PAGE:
Fairbanks Memorial Hospital discusses current state of COVID-19 hospitalizations

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Published: Sep. 9, 2021 at 3:37 PM AKDT
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FAIRBANKS, Alaska (KTVF) - The Fairbanks Memorial Hospital (FMH) recently discussed the current state of COVID-19 hospitalizations, including ICU availability.

According to Sarah Martin, Chief Nursing Officer at Fairbanks Memorial Hospital, FMH is no longer at divert status, but the margin for returning to divert status is closer than they would like.

“So just a little bit of background on how we assess our divert status, it isn’t just bed space, it’s also the availability of appropriate clinical staff,” Martin said. “That’s nurses, respiratory therapists, everybody that it takes to take care of these patients. Historically, we’ve had a really good network of support throughout the state to be able to medevac out patients that need a higher level of care. Currently with the pandemic impacting every hospital across the state as well as in the Lower 48, places like Seattle that we would sometimes medevac patients to as well, they’re all on divert too. So we are now keeping patients that are much sicker and that require long stays of care, and also more care. So I think that’s the bigger issue that we’re having is that we can’t move those patients out. There’s nowhere for them to go.”

While the number of COVID-19 patients in the ICU is low, FMH is treating many more outside of intensive care.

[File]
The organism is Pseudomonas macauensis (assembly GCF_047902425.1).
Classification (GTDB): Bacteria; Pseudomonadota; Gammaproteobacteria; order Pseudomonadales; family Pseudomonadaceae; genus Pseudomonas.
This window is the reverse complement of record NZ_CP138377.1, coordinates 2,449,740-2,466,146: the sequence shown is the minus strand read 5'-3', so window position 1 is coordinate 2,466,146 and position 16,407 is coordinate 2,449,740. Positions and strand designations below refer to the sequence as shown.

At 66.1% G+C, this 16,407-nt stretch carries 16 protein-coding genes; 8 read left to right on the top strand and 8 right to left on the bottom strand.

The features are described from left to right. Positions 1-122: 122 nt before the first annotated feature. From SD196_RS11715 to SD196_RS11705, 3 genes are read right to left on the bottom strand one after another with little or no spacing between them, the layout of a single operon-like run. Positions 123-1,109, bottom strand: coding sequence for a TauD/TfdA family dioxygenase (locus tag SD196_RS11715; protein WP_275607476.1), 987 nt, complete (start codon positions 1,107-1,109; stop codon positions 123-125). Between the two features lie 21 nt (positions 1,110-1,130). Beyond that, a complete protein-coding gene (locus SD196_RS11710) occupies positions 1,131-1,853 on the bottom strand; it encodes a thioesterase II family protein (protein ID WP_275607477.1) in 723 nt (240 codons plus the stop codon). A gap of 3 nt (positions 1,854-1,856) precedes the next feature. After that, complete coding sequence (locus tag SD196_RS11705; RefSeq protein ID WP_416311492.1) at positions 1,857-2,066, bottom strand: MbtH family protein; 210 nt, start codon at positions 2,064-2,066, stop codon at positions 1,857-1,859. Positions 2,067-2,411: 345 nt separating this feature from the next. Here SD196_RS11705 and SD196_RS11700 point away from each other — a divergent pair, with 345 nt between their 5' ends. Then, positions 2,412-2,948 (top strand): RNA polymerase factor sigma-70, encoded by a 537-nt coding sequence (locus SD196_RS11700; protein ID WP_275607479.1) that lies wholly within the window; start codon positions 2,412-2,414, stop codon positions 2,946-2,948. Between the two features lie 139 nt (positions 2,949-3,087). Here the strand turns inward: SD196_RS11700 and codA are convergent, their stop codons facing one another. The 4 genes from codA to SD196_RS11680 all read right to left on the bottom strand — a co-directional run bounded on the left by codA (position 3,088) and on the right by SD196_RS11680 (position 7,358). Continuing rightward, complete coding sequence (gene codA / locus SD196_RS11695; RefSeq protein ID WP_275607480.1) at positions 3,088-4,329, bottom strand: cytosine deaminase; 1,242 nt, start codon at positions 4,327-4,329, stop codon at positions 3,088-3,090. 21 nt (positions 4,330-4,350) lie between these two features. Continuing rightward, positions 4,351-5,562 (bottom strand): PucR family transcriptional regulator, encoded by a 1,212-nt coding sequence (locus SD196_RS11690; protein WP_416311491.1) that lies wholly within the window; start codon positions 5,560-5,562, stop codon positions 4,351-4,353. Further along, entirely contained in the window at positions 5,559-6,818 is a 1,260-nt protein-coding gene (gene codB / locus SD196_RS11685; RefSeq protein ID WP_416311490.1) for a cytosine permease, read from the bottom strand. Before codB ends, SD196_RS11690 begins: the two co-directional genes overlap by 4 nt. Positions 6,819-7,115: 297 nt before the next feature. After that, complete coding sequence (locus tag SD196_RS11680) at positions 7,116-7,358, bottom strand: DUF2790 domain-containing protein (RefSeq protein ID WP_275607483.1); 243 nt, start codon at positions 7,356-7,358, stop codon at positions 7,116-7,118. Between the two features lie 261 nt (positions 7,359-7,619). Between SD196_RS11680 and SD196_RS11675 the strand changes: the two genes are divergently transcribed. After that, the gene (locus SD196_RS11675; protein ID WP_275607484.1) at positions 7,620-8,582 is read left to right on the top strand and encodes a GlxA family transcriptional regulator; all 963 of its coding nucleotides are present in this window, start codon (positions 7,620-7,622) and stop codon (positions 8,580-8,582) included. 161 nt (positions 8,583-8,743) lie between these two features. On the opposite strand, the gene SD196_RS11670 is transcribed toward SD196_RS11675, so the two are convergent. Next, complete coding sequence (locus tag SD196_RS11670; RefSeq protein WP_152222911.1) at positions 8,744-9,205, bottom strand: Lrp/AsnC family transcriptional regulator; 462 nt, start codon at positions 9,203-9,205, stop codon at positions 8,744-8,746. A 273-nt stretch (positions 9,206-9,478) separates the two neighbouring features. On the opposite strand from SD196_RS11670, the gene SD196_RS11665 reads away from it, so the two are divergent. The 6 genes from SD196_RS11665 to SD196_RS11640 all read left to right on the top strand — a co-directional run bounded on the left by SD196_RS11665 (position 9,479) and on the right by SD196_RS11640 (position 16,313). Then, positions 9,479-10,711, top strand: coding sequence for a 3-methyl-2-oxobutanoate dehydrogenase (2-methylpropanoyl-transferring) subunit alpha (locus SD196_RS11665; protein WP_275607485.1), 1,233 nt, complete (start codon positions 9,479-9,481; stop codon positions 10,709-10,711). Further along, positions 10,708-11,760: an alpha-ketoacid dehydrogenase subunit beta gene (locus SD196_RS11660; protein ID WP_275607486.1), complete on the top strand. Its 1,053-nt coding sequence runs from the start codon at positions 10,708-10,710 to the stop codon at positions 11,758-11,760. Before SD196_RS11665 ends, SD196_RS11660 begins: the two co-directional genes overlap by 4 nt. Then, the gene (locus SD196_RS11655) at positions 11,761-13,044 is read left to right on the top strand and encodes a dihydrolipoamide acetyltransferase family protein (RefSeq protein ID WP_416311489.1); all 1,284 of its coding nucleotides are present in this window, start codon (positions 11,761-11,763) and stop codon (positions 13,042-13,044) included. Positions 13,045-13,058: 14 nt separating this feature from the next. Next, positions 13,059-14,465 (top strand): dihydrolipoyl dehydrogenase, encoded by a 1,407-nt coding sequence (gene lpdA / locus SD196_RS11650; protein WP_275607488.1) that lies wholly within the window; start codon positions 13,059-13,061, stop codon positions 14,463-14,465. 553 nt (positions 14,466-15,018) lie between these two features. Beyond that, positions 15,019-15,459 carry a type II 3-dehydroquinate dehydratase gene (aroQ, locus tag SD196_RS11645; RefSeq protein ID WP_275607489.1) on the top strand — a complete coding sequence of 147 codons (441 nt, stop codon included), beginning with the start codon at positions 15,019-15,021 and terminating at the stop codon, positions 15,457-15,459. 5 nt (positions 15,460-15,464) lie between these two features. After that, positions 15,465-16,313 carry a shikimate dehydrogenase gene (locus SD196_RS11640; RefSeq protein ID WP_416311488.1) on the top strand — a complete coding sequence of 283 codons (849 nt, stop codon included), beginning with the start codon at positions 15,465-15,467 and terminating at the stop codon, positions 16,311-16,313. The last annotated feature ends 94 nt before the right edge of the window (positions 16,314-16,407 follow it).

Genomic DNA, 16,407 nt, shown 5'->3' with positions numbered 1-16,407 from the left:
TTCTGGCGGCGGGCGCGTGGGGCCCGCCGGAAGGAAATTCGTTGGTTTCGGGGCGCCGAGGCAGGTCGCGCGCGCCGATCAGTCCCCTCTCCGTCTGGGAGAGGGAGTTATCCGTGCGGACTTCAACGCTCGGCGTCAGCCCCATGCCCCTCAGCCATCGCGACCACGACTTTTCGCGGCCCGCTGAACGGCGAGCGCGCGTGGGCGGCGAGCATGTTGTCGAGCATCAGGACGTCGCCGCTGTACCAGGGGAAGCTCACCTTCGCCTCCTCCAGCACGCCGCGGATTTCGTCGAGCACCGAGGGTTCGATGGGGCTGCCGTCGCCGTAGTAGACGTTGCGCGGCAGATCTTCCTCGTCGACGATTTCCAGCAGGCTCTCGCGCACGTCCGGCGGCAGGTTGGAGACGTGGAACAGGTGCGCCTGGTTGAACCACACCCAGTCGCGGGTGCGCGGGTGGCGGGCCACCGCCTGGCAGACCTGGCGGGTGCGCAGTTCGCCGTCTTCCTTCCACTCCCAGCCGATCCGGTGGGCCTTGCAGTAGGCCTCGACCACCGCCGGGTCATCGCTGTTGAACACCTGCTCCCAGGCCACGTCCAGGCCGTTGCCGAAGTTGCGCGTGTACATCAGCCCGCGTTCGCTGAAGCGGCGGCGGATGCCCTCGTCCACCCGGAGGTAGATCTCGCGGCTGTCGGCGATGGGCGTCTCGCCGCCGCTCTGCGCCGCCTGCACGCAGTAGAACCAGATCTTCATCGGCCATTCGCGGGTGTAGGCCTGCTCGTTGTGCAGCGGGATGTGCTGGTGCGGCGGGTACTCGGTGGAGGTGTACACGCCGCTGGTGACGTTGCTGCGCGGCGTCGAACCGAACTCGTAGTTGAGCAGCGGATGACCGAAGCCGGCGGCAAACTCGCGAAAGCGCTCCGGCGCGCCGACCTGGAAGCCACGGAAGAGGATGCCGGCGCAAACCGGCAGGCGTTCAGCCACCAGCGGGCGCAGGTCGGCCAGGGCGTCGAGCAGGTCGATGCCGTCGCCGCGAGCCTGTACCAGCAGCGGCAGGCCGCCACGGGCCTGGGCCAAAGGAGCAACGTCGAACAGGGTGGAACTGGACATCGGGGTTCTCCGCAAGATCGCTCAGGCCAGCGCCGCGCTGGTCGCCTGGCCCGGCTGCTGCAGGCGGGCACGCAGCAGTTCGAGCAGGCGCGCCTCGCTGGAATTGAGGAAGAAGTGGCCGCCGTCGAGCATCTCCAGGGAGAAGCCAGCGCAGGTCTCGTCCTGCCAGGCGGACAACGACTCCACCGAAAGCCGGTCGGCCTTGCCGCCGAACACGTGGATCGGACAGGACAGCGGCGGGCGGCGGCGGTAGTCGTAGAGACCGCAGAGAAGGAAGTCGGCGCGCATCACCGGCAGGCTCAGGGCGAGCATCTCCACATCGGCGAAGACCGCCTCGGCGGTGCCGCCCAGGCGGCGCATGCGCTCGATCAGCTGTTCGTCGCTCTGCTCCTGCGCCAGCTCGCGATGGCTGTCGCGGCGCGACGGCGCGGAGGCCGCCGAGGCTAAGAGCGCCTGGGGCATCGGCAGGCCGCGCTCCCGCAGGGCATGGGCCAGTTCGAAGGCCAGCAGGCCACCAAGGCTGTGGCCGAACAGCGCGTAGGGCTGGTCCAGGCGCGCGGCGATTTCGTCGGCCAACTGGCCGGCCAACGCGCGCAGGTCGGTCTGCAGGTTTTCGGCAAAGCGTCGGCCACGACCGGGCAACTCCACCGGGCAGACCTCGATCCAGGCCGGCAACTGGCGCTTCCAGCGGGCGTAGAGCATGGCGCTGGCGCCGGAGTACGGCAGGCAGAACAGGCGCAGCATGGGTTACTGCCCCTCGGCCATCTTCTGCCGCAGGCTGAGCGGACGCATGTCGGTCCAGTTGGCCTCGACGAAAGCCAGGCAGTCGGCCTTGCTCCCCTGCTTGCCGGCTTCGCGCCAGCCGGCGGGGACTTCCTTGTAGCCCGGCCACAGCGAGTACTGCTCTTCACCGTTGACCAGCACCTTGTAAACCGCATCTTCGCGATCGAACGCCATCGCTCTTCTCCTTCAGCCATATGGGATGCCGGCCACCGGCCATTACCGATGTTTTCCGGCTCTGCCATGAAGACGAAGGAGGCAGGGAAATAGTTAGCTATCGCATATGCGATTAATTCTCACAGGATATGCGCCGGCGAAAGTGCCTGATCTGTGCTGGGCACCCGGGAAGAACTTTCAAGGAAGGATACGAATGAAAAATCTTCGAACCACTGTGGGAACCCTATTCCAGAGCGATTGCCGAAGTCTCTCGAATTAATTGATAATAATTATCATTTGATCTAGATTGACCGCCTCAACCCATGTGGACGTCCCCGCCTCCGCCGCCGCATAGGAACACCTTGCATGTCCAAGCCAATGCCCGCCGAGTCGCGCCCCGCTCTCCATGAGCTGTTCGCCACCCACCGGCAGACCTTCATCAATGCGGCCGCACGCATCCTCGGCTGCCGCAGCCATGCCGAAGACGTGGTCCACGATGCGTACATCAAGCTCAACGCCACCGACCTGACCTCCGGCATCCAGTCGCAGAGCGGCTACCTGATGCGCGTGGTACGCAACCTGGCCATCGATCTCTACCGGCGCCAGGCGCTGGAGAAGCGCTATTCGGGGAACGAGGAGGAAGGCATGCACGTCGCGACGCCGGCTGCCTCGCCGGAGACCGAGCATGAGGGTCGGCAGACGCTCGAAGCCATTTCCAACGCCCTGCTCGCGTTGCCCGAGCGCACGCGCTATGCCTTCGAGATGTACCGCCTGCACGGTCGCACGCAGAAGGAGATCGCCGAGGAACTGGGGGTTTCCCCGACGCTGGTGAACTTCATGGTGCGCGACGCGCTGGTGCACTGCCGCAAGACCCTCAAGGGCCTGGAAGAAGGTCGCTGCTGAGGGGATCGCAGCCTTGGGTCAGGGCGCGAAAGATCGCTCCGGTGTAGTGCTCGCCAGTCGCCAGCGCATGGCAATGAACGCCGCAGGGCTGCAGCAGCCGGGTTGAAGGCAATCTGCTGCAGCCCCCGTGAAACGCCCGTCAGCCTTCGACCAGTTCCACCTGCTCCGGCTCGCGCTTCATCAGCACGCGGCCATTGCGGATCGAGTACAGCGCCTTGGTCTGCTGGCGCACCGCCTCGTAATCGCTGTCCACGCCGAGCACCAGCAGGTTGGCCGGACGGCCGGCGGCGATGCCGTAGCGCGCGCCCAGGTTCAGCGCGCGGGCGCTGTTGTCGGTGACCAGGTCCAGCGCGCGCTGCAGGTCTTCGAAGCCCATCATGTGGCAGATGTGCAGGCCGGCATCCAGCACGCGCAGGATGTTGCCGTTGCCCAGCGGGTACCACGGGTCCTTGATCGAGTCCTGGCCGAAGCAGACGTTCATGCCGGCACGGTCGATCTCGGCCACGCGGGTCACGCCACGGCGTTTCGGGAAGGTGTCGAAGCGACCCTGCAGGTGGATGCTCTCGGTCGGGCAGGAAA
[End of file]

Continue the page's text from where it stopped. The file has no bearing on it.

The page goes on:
“Today we actually have two COVID patients in our intensive care unit, the larger issue being we have 24 across our organization,” Martin explained. “Those patients require a large amount of care and assistance whether it be in respiratory devices, or nursing assessments, medications, or really even trying to keep people comfortable. So [we’re] not just having our ICU on divert, but having to divert staffing resources into the areas with the most acute patients,” said Martin.

According to Martin, COVID-19 cases continue to rise in Fairbanks. “We track every single day how many patients come to first care, and how many patients come to our ER with COVID symptoms or coming in for COVID testing and test positive - And that number continues to climb daily,” she said.

As cases rise and resources are moved to help those infected with COVID-19, FMH continues to do what it can to ensure the best care for Fairbanks residents.

“If we have somebody that comes in with a heart attack, or a stroke, or a car accident, we are going to be challenged to care for them like we normally would,” Martin explained. “It is not just about COVID patients, it might even be somebody who was scheduled for an admission for a hip replacement, or a knee replacement. We have to evaluate every single day, ‘Can we take that admission? Do we have the staff or the bed space?’ We have almost an entire department that is full of only COVID patients, and so we are struggling to find, again, resources to be able to take care of the patients that we normally care for every day.”

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